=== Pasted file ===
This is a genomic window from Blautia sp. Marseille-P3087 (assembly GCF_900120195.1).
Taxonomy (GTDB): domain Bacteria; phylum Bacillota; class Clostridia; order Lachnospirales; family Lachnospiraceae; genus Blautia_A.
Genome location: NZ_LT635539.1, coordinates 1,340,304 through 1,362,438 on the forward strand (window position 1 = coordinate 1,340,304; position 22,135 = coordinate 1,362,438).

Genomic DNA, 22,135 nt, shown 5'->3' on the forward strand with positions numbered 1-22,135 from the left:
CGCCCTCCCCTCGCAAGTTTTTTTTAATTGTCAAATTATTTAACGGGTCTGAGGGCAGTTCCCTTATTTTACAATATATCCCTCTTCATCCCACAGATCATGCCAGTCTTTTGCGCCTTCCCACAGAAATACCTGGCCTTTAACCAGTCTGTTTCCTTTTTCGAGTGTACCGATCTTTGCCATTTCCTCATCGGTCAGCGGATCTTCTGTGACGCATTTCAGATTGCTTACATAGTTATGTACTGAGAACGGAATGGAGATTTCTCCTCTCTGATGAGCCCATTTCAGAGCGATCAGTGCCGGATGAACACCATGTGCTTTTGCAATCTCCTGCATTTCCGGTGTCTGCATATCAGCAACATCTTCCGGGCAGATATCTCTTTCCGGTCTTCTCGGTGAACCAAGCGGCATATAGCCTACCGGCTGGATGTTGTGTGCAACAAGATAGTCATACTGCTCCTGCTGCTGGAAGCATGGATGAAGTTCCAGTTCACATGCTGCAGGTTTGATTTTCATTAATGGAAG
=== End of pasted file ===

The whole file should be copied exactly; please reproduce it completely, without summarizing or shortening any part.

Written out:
This is a genomic window from Blautia sp. Marseille-P3087 (assembly GCF_900120195.1).
Taxonomy (GTDB): domain Bacteria; phylum Bacillota; class Clostridia; order Lachnospirales; family Lachnospiraceae; genus Blautia_A.
Genome location: NZ_LT635539.1, coordinates 1,340,304 through 1,362,438 on the forward strand (window position 1 = coordinate 1,340,304; position 22,135 = coordinate 1,362,438).

Genomic DNA, 22,135 nt, shown 5'->3' on the forward strand with positions numbered 1-22,135 from the left:
CGCCCTCCCCTCGCAAGTTTTTTTTAATTGTCAAATTATTTAACGGGTCTGAGGGCAGTTCCCTTATTTTACAATATATCCCTCTTCATCCCACAGATCATGCCAGTCTTTTGCGCCTTCCCACAGAAATACCTGGCCTTTAACCAGTCTGTTTCCTTTTTCGAGTGTACCGATCTTTGCCATTTCCTCATCGGTCAGCGGATCTTCTGTGACGCATTTCAGATTGCTTACATAGTTATGTACTGAGAACGGAATGGAGATTTCTCCTCTCTGATGAGCCCATTTCAGAGCGATCAGTGCCGGATGAACACCATGTGCTTTTGCAATCTCCTGCATTTCCGGTGTCTGCATATCAGCAACATCTTCCGGGCAGATATCTCTTTCCGGTCTTCTCGGTGAACCAAGCGGCATATAGCCTACCGGCTGGATGTTGTGTGCAACAAGATAGTCATACTGCTCCTGCTGCTGGAAGCATGGATGAAGTTCCAGTTCACATGCTGCAGGTTTGATTTTCATTAATGGAAG